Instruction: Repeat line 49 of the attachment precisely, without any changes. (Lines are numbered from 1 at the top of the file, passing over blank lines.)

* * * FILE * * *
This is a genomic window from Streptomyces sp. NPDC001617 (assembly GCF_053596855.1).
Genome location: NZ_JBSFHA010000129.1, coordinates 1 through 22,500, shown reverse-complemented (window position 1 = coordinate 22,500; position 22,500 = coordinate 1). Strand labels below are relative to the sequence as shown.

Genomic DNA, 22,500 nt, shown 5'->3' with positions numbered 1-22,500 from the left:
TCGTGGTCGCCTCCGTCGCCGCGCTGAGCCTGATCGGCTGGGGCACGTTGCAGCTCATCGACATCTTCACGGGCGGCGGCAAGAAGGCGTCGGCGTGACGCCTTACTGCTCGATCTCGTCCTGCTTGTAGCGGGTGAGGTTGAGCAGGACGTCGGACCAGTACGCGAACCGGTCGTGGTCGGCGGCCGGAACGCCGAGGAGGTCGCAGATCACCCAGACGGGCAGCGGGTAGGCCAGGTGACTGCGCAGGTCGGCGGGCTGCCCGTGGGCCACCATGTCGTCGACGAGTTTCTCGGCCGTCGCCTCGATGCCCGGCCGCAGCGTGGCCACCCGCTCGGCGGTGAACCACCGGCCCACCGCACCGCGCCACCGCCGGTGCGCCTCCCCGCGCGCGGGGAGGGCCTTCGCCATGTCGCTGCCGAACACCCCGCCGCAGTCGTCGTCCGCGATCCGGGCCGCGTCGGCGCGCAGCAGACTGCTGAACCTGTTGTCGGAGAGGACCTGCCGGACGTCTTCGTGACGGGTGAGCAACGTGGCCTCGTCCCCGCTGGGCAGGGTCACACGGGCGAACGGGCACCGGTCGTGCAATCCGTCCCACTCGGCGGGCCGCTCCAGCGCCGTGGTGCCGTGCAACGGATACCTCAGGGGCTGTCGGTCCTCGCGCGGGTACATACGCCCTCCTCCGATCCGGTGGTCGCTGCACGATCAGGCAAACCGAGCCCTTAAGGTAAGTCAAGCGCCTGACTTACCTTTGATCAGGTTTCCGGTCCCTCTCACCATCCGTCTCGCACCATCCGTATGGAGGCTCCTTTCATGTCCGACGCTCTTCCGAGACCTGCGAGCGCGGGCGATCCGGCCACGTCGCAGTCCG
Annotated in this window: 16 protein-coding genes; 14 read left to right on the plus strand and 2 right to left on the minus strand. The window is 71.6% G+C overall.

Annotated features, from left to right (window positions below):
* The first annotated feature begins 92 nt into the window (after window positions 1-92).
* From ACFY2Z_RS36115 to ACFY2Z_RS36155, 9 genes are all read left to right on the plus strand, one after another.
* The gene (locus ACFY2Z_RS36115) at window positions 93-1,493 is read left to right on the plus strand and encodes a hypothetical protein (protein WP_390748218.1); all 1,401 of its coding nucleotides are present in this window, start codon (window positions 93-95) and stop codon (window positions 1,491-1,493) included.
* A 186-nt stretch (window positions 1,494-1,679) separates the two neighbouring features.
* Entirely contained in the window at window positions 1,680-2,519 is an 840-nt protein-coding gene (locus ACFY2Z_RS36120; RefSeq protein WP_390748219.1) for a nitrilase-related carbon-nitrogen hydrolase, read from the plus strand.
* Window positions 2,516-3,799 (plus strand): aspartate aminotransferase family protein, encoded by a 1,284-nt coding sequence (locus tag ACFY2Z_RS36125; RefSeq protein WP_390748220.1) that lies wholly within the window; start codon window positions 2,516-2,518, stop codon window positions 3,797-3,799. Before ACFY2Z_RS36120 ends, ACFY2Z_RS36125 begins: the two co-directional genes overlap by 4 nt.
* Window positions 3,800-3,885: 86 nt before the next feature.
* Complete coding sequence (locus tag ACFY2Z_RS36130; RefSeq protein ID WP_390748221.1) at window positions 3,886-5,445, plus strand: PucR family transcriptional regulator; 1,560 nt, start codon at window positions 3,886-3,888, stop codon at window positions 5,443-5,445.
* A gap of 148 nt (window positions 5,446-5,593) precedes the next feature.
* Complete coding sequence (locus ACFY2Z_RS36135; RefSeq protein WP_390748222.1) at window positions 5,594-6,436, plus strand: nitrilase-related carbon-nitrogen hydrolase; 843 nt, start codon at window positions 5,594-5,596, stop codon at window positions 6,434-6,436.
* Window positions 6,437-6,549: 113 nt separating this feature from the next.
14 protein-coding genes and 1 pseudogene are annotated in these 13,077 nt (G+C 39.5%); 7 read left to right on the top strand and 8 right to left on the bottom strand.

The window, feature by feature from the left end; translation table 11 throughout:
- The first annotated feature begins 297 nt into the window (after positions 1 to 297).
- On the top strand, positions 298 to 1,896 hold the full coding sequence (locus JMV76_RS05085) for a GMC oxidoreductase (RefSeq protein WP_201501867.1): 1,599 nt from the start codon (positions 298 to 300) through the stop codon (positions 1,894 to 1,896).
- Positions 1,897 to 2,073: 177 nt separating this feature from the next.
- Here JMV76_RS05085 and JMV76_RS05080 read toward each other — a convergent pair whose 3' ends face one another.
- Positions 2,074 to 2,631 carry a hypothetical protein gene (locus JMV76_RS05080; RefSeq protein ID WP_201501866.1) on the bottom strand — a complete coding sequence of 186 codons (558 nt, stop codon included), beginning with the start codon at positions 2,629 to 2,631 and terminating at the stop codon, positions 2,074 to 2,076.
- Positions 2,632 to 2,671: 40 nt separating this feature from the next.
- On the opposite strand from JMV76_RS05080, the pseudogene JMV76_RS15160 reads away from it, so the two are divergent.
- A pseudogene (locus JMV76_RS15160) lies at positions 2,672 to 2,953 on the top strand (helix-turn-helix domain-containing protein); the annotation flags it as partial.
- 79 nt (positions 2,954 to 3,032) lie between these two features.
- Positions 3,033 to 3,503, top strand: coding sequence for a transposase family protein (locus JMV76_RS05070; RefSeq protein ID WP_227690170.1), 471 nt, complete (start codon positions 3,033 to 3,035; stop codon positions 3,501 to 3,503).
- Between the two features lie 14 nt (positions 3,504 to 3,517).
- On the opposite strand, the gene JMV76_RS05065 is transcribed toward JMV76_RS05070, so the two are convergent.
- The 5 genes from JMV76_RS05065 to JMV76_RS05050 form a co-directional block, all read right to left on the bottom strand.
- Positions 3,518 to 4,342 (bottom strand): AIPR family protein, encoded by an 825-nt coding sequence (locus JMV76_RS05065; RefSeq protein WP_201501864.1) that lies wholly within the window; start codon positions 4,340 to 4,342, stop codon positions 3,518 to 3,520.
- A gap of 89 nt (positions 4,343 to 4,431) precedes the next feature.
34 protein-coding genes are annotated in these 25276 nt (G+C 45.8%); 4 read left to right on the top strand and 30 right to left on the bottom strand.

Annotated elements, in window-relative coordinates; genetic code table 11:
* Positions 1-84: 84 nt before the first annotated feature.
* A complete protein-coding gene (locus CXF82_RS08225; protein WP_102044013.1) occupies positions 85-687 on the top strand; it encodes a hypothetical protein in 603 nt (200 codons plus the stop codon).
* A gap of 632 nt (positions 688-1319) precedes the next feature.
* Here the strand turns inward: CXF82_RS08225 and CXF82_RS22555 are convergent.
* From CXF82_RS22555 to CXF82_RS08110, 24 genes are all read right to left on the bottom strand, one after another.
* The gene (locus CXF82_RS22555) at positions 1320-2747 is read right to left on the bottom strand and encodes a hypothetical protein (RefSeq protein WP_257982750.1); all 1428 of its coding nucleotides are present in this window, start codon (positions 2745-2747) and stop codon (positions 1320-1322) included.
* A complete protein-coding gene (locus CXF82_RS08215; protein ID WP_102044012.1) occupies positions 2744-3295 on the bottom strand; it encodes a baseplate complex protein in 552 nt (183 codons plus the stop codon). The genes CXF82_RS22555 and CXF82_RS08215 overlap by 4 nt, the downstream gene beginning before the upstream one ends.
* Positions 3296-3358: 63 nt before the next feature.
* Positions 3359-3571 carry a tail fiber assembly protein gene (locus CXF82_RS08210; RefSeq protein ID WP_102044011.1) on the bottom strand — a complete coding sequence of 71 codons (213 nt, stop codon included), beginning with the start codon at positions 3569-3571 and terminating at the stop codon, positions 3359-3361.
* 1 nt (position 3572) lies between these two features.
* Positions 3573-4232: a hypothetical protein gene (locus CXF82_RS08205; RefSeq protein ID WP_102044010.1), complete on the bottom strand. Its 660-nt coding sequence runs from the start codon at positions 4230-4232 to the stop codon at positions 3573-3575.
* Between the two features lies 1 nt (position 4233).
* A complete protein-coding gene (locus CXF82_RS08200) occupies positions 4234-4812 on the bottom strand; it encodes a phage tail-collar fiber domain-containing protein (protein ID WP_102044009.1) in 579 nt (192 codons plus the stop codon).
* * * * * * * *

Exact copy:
* A complete protein-coding gene (locus CXF82_RS08200) occupies positions 4234-4812 on the bottom strand; it encodes a phage tail-collar fiber domain-containing protein (protein ID WP_102044009.1) in 579 nt (192 codons plus the stop codon).